WASHINGTON – The next giant leap in space exploration might be a short hop on a small space rock.
Next week, President Obama will request $105 million in NASA’s 2014 budget for a mission that would capture a small asteroid, tug it near the moon, and later send astronauts to study it and grab samples.
The asteroid-capturing robot could launch as soon as 2017, with astronauts flying to meet it near the moon by 2021, according to a NASA briefing presented to Congress last week.
The president’s request includes $78 million for NASA to develop technologies for the project and $27 million for beefing up the agency’s asteroid-detection work. The mission would fulfill a goal Obama set three years ago to send astronauts to an asteroid.
No hints on future in Clinton speech
Hillary Rodham Clinton, in a rousing speech Friday in New York about improving the future of women across the globe, gave no hint of plans for her own future. But that didn’t mean everyone in the audience wasn’t thinking about it.
Of course, the big question now about Hillary is what’s next, quipped Tina Brown, editor of Newsweek and the Daily Beast, as she introduced the former secretary of state and possible 2016 presidential candidate to the annual Women in the World summit.
The crowd at Lincoln Center’s David H. Koch Theater responded with cheers.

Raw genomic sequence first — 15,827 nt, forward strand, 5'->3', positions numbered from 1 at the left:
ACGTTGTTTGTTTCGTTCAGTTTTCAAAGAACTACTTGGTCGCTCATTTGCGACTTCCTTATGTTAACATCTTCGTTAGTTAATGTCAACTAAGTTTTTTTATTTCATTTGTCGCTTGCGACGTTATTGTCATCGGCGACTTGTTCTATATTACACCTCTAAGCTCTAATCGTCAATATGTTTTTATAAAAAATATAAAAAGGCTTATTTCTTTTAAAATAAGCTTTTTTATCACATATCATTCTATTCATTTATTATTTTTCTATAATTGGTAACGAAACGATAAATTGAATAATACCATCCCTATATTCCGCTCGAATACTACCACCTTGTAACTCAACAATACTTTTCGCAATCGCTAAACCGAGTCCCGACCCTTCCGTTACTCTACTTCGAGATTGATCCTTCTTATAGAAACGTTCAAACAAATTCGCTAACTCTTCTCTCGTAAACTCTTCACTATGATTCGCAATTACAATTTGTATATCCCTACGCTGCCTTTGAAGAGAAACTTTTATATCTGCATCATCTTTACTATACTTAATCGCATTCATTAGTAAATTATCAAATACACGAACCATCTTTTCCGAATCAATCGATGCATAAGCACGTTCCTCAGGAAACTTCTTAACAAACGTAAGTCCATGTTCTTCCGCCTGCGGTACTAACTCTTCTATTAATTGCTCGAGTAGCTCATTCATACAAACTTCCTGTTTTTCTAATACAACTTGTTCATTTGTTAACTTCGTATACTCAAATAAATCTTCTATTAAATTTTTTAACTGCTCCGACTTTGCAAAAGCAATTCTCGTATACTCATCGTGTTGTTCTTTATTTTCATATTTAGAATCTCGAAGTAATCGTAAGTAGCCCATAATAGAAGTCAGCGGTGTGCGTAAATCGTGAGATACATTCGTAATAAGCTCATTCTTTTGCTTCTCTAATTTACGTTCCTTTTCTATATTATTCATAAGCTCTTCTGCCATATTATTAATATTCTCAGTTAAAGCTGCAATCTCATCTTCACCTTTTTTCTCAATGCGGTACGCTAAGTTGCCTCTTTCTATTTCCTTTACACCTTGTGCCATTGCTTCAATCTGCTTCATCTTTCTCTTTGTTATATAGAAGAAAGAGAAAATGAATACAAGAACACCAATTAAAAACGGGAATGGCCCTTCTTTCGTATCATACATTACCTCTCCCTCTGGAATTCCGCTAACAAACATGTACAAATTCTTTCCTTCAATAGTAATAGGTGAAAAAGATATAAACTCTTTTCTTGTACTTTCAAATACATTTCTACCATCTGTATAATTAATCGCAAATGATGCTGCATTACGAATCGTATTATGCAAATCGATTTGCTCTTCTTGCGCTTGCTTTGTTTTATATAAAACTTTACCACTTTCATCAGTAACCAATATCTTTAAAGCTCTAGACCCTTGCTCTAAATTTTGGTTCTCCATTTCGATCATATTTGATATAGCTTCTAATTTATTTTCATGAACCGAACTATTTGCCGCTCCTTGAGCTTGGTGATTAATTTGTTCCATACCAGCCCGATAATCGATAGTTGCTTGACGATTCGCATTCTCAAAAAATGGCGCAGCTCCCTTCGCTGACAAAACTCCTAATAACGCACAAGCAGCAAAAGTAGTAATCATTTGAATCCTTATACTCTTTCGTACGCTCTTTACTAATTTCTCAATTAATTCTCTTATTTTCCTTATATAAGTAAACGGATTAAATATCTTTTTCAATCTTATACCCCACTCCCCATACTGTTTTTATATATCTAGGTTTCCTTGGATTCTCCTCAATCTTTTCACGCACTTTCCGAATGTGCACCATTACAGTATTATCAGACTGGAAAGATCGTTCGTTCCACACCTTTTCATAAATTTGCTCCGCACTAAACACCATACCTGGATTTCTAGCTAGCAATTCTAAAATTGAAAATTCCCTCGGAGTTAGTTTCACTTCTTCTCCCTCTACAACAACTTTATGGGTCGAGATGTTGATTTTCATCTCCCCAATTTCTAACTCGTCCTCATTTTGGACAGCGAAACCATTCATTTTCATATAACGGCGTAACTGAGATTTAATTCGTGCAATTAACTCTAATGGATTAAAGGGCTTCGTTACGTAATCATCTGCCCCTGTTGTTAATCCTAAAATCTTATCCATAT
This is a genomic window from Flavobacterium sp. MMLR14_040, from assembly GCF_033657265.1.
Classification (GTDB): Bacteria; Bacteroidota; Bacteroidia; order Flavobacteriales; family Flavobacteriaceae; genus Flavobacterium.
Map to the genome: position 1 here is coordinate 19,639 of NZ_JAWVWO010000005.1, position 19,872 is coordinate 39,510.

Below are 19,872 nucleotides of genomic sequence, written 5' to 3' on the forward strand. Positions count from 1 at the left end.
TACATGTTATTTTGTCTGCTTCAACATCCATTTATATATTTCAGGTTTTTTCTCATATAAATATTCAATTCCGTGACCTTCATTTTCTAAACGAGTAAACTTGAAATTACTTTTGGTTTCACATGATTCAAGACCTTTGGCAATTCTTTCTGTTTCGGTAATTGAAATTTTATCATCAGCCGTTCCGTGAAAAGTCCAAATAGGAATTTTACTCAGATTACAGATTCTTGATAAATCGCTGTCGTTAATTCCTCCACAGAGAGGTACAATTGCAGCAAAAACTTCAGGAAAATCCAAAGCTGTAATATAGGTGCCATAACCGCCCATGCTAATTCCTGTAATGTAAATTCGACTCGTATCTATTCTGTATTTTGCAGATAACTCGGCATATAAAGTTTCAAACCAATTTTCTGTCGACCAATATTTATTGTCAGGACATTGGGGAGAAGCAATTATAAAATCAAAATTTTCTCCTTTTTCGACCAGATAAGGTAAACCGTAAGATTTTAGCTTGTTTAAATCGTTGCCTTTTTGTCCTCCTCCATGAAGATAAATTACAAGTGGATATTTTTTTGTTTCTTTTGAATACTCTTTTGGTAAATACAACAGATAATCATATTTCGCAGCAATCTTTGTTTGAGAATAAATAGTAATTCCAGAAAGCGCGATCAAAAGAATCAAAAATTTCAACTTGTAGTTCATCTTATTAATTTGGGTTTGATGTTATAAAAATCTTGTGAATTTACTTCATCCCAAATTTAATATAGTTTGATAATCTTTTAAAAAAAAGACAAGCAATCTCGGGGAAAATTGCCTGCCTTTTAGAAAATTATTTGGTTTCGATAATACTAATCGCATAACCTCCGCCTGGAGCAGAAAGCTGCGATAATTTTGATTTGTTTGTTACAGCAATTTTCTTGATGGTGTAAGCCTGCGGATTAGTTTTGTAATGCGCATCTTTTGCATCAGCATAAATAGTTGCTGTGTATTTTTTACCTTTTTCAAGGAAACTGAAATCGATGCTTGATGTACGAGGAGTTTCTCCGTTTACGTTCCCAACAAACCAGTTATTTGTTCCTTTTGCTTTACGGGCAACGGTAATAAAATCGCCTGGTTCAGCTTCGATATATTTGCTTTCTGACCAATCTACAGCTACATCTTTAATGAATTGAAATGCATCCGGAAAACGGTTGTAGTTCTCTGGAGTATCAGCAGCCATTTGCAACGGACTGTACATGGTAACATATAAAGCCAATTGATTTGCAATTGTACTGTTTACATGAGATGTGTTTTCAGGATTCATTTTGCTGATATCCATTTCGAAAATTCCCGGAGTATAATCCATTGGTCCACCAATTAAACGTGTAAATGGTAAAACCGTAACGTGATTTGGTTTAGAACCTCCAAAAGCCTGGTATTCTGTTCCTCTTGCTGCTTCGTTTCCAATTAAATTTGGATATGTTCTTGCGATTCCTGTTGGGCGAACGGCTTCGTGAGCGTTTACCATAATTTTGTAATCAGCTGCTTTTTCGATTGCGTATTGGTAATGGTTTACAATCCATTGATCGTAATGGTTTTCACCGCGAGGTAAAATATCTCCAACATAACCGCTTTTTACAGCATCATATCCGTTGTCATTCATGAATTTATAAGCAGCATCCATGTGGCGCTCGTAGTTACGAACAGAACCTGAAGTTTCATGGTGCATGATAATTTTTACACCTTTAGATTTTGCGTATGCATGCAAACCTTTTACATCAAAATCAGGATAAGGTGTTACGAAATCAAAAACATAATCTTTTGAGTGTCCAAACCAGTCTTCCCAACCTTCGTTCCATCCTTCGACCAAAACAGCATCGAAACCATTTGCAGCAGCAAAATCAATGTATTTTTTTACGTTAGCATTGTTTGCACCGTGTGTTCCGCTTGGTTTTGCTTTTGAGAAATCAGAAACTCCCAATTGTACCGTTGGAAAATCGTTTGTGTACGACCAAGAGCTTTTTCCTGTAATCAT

Two months after stepping down as secretary of state, Clinton re-emerged this week with two major speeches – one in Washington on Tuesday and Friday’s address to the high-profile women’s conference, attended by celebrities including Angelina Jolie, Meryl Streep, Tom Hanks and Oprah Winfrey.
Assad: Overthrow to threaten Mideast
Syrian President Bashar Assad warned in comments broadcast Friday that the fall of his regime or the breakup of his nation will cause a domino effect that will fuel Middle East instability for years, in his sharpest warning yet about the potential fallout of his country’s civil war on neighboring states.
In Moscow, Russia’s president said the Syrian conflict has become a massacre that must be stopped through peace talks and repeated the Kremlin’s firm rejection of calls for Assad’s ouster.
Diplomats urged to leave North Korea
North Korea has advised foreign diplomats to consider evacuating their embassies in Pyongyang in light of increasing tensions in the region, Russian and British diplomats said Friday.
Russia’s foreign minister, Sergei Lavrov, told reporters traveling with him in Uzbekistan on Friday afternoon that Moscow was seeking more details about the North Korean statement before making a decision about whether to evacuate.
The British Foreign Office said its embassy received a communication from the North Korean government this morning saying that the North Korean government would be unable to guarantee the safety of embassies and international organizations in the country in the event of conflict from April 10.
Tortoise not stolen; employee moved it
An African leopard tortoise thought to be stolen from an Iowa museum was actually trapped behind paneling in her enclosure, and a misguided employee who found her lied to keep up the story about her theft, the museum announced Friday.
In a bizarre move, the employee who found the 18-pound reptile named Cashew put her into a building elevator in an attempt to prevent the museum further embarrassment, said Jerry Enzler, president and CEO of the National Mississippi River Museum & Aquarium in Dubuque.
The tortoise was found alone in a museum elevator on Thursday, two days after the museum had discovered she was missing and announced that she had been stolen. The 9-year-old tortoise will be back on display today.